While there is confusion about whether the upcoming update to Penguin is 4 or 2.0, there is no doubt that a major update is around the corner. Matt Cutts, head of Google’s web spam team, announced that it was coming back in March and, if rumors are to believed, it is still on schedule to go live any day.
Penguin 1 rolled out on April 24, 2012 and affected 3.1% of search queries. By any measure this had a significant impact on various websites and specific industries. Cutts has gone on record saying that this update to Penguin (which they refer to internally as Penguin 2.0 but the SEO community counts as Penguin 4) will be “more comprehensive and go deeper” than the original Penguin.
The goal of Google’s webspam team is to improve the quality of search results for the end user. This means recognizing websites that are authorities for that query and that provide unique and valuable information. Spammers or Black Hat SEOs attempt to fool Google into putting their results first so that they siphon off the traffic for high volume search queries and translate that traffic into profits.
Each of the major Google updates, whether Panda or Penguin or all the way back to Florida, attempts to counteract specific problems in the search algorithm that have been successfully manipulated by spammers. The ideal result would be better search results. The actual result is that countless companies and brands find their websites disappearing from the search engine results pages (SERPs) and losing customers by the dozens, hundreds, or even thousands.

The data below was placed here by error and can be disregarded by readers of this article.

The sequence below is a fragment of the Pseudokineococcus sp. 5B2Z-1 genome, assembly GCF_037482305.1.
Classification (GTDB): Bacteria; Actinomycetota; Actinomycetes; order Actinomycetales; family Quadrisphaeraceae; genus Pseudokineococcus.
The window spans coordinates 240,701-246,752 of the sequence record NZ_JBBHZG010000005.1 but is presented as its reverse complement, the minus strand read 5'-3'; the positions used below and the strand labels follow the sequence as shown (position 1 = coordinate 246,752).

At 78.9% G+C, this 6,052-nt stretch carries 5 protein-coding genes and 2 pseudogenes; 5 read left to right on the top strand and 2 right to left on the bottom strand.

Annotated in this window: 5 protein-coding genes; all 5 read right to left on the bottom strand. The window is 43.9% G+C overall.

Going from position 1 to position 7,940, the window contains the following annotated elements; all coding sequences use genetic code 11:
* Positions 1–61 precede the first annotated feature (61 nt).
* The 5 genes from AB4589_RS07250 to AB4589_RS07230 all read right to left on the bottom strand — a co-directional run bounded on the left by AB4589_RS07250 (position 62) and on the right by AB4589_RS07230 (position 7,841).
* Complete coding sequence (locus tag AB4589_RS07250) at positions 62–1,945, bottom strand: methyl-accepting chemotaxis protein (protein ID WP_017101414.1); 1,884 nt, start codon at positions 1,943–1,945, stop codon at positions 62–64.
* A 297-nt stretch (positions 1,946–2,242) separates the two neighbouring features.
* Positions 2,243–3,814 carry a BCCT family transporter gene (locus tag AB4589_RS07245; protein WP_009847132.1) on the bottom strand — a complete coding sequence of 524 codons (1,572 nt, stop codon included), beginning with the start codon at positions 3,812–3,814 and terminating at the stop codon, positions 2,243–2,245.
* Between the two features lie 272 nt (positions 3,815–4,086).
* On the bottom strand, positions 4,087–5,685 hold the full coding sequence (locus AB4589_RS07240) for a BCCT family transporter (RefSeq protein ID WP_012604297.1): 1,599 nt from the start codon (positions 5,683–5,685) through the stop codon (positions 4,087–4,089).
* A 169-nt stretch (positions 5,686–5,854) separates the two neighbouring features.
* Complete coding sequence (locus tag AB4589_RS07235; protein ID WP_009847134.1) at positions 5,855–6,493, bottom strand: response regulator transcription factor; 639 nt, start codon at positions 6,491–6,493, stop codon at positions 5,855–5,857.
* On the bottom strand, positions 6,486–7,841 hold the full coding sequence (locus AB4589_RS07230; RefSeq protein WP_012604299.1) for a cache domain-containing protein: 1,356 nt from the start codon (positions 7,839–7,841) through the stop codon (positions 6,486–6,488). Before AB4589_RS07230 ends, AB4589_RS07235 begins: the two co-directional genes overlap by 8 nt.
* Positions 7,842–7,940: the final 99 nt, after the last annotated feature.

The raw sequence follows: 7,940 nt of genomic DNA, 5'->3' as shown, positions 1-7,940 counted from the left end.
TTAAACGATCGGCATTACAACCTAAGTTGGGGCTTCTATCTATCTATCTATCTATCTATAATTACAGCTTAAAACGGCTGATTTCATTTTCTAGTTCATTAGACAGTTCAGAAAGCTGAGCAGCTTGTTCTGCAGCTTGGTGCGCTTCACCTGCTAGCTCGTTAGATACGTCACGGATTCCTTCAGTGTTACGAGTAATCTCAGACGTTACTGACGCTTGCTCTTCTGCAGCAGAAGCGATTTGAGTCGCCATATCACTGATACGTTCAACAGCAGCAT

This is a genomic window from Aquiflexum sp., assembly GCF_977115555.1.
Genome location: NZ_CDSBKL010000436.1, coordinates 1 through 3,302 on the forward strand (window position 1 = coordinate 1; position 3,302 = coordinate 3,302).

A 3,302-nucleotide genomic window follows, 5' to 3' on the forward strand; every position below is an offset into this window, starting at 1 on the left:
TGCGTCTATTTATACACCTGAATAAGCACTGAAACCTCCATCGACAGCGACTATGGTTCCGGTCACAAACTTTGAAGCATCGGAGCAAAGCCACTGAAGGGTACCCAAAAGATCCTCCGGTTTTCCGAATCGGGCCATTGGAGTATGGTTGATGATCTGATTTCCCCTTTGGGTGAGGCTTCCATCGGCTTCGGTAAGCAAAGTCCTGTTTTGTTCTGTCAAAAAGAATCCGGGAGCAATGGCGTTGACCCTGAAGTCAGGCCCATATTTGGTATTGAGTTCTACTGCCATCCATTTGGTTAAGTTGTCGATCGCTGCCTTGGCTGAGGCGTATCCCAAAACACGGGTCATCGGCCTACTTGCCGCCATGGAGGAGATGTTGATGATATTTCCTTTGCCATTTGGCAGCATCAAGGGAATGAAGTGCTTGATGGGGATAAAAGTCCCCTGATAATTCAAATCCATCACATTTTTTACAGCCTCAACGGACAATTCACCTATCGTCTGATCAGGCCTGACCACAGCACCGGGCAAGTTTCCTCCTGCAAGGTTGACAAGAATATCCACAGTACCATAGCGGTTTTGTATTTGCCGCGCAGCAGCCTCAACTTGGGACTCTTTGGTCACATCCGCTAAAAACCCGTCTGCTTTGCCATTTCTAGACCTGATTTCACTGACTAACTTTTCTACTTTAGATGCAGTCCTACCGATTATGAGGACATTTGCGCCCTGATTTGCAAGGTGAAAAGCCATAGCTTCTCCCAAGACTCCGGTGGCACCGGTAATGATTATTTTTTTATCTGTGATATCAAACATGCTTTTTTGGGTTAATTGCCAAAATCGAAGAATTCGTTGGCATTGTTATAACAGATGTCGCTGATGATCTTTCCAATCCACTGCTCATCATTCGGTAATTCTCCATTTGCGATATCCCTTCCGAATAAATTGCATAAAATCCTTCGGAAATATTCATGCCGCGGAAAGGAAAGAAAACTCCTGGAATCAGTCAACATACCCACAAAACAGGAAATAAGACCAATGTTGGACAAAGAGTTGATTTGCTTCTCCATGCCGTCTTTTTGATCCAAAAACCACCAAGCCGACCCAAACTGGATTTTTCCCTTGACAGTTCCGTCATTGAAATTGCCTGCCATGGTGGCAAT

When it comes to the next Penguin update, webmasters can expect the following:
- Changes targeted to improving queries such as “payday loans,” porn queries, and other queries that are contested by spammers as highly profitable.
- Penalties for or devaluing of advertorials, paid content designed to pass as regular articles.
- Blocking paid ads or paid content that attempt to pass PageRank in violation of Google’s quality guidelines. Said guidelines require “clear and conspicuous disclosure” of paid status.
The update will also attempt to address honest sites that were negatively affected by previous updates. Since the Google algorithm isn’t perfect, it sometimes penalizes legitimate sites by mistake. As currently planned, Penguin 4 will try to soften the impact on true authority sites due to improved signals for recognizing site authority.
Of course, Penguin 4 won’t be the end of the updates. Google is constantly working on new improvements and rolling out minor and not-so-minor changes. According to Cutts other changes in the works for summer 2013 include more sophisticated link analysis, better communication tools for webmasters, and improved hack site detection.
They just suspended one of our sites without warning. It’s paid until June. It has very little traffic so can’t be overusing resources. Seriously, CoolHandle.com, if there’s something wrong on the site (used as spam gateway), a warning email first would allow the issue to be addressed. As it is if there is something going on then I can’t fix it as the site is down.
I’ve been reading some good things on the New Chapter supplements including Zyflamend Whole Body especially with the natural Cox-2 inhibitor, with the other Cox 2 inhibitors getting taken off the market perhaps a natural one would work best?
A user reported they couldn’t leave comments and got this error:
We’re sorry, but we could not fulfill your request for /wp-comments-post.php on this server.
You do not have permission to access this server. Before trying again, close your browser, run anti-virus and anti-spyware software and remove any viruses and spyware from your computer.
Your technical support key is: 446e-6a26-b40c-8ddc
You can use this key to fix this problem yourself.